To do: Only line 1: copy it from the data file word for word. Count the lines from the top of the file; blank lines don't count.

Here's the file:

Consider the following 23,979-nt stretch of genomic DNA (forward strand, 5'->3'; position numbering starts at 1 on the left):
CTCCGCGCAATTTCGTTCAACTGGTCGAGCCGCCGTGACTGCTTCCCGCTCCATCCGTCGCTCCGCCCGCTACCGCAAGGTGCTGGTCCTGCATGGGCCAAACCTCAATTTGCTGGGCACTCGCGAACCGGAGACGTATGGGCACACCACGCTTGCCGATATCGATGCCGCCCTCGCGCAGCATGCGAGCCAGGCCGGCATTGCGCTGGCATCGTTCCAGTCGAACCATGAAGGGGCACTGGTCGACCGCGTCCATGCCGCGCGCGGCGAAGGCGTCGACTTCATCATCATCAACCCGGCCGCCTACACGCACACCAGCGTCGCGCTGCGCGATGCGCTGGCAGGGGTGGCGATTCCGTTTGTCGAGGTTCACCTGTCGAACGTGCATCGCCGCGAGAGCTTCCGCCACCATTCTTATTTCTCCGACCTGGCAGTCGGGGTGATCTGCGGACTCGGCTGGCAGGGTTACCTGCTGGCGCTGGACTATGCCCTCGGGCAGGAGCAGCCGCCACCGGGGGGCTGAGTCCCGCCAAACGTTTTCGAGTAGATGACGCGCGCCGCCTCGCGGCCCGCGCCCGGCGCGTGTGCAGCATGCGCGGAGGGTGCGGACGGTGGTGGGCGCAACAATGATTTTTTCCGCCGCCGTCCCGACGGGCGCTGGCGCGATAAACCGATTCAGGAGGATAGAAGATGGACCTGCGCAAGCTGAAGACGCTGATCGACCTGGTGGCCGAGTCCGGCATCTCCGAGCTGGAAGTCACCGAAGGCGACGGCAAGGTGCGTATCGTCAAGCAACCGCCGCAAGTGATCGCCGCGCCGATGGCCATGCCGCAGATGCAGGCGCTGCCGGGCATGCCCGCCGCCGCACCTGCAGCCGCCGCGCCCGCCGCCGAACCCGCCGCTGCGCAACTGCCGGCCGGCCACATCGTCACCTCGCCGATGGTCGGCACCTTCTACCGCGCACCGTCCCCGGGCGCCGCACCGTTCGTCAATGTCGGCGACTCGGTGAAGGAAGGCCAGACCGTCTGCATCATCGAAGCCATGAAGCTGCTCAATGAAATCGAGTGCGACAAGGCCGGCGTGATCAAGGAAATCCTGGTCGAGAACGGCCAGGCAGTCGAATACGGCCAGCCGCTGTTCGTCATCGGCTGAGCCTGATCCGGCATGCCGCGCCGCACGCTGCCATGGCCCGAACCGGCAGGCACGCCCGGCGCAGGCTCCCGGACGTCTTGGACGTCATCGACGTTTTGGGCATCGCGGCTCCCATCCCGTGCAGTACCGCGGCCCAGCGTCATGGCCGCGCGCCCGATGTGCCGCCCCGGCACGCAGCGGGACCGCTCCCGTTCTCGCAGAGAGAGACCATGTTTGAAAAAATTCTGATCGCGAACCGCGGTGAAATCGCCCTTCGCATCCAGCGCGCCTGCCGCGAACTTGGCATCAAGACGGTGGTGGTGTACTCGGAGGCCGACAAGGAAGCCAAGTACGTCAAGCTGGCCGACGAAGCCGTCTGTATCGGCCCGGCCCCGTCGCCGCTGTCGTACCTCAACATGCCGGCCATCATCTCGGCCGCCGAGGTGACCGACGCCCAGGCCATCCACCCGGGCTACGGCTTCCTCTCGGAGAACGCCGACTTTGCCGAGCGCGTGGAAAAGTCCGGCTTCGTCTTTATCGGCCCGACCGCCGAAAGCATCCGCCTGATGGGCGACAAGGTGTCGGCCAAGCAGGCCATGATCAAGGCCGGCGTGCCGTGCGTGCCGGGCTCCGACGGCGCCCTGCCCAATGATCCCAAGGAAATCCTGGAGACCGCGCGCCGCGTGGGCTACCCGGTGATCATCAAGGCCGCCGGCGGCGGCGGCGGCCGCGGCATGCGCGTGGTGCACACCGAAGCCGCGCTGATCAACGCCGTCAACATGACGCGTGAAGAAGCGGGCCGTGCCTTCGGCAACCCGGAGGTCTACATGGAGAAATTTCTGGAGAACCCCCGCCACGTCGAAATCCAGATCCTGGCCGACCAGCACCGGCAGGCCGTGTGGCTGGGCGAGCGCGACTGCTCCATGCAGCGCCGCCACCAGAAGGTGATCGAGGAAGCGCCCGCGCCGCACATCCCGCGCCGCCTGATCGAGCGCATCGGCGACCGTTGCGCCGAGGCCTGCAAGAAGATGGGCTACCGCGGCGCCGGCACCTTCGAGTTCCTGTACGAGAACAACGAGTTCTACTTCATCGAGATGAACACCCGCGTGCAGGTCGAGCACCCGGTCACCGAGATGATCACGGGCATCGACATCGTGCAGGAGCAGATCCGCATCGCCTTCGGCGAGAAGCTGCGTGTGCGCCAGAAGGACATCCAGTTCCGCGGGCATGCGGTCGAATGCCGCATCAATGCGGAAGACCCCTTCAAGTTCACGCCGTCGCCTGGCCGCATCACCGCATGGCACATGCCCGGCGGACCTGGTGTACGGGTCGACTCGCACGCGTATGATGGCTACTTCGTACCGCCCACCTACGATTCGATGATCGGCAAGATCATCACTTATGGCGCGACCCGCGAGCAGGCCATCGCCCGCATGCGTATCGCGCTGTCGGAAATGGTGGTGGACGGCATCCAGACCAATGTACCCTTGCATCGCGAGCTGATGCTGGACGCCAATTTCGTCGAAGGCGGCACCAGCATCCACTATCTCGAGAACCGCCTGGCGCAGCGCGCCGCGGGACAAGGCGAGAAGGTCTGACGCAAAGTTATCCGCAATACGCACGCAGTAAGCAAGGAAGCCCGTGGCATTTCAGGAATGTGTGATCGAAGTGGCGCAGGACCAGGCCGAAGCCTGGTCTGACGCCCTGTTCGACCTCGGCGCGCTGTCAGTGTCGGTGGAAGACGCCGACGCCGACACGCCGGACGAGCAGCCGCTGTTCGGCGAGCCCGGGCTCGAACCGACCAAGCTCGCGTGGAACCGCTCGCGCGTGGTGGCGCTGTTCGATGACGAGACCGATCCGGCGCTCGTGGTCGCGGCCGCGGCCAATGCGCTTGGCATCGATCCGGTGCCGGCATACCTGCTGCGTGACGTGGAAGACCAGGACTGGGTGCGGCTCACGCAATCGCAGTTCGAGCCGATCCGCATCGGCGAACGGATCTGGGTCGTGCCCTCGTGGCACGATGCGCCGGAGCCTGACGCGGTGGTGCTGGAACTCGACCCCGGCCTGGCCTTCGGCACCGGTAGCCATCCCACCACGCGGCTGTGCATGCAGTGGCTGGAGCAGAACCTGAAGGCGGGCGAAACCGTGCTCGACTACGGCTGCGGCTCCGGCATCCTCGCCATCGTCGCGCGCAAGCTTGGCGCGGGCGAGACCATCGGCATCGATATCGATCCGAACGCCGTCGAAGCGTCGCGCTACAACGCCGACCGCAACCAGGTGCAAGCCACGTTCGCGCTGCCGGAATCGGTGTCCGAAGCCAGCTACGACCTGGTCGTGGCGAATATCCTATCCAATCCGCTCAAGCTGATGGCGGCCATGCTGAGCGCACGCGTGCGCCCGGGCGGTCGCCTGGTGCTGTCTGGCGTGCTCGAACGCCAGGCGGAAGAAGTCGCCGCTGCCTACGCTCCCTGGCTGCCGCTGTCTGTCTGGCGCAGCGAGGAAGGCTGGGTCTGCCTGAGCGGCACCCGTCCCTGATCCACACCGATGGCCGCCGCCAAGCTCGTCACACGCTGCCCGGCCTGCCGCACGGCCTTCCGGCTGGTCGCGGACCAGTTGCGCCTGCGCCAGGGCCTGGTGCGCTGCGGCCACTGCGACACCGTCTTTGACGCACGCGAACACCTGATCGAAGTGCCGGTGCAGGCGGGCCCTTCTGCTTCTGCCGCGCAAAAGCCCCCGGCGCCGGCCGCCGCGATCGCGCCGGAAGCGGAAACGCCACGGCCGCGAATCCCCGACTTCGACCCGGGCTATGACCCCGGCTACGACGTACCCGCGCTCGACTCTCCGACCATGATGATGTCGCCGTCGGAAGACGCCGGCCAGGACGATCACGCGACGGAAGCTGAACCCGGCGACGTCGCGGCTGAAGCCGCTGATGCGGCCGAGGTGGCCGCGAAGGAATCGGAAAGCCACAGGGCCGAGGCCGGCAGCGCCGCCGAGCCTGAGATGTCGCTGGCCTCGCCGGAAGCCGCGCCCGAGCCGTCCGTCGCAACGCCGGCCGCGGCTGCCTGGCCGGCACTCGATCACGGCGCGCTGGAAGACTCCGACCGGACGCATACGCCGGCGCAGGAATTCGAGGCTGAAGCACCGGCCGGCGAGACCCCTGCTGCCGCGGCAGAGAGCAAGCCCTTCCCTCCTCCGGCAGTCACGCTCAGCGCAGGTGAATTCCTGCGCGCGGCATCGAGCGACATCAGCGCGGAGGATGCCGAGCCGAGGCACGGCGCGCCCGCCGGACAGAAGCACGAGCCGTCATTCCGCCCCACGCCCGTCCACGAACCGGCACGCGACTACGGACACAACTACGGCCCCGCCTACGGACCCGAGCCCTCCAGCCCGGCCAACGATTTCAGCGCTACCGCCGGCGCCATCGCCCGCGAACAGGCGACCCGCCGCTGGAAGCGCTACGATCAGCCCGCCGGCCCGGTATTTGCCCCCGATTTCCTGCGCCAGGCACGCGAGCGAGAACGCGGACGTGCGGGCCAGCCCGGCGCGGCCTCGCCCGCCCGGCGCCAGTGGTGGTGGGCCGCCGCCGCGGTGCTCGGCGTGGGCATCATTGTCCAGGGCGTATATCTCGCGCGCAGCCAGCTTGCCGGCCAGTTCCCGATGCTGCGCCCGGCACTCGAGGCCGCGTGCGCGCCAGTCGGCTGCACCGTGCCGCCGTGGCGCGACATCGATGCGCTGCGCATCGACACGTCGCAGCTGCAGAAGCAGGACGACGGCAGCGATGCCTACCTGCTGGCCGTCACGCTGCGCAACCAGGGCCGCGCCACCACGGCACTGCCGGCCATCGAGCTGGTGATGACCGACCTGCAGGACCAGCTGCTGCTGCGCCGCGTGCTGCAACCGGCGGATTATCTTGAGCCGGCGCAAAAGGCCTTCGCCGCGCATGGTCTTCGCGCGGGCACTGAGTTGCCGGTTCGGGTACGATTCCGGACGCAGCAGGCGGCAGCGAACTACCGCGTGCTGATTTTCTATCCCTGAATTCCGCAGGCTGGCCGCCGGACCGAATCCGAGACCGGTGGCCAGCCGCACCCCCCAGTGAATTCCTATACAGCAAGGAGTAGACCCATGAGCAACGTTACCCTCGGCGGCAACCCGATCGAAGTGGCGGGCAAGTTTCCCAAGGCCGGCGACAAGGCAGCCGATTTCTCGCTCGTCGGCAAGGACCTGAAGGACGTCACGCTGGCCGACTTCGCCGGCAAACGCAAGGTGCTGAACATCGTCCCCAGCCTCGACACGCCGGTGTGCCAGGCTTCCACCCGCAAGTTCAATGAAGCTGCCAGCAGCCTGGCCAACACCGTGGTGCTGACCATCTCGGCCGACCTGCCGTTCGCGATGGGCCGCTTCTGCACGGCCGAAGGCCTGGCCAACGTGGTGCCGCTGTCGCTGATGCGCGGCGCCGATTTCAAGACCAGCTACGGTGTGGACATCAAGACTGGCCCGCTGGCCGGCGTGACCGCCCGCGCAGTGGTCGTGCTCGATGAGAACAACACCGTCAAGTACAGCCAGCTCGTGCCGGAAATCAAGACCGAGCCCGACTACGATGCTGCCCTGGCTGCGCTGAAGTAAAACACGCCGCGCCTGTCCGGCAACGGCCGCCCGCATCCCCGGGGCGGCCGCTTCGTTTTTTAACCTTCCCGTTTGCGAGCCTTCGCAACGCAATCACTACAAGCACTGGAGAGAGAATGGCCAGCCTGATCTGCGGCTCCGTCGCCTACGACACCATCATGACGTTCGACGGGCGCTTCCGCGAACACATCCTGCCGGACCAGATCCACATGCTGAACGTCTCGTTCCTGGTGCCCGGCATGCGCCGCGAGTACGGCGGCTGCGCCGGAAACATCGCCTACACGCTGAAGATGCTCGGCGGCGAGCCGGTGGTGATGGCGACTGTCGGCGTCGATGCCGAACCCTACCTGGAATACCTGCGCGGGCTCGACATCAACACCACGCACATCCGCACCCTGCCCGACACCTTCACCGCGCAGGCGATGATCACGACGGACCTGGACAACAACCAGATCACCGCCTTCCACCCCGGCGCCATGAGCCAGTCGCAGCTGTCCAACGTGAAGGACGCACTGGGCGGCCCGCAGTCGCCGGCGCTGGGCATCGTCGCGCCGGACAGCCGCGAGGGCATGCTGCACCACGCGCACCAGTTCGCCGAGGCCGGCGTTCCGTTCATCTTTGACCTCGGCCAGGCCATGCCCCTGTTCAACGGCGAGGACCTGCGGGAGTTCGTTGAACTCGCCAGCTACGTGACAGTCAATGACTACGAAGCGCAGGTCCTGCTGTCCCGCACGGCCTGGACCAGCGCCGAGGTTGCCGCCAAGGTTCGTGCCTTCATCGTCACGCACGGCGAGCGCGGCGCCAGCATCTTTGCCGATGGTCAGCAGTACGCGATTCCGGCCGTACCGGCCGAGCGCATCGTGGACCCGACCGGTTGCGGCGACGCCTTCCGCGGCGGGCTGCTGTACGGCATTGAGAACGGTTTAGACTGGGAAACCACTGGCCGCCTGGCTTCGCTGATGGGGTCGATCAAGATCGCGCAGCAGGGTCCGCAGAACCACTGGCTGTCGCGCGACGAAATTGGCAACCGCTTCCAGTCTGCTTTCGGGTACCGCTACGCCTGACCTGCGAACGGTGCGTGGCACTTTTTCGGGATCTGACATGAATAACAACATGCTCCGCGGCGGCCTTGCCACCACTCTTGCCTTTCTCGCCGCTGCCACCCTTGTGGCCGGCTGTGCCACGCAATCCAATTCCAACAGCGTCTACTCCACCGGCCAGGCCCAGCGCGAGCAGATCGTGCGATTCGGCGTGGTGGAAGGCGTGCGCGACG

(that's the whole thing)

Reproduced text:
Consider the following 23,979-nt stretch of genomic DNA (forward strand, 5'->3'; position numbering starts at 1 on the left):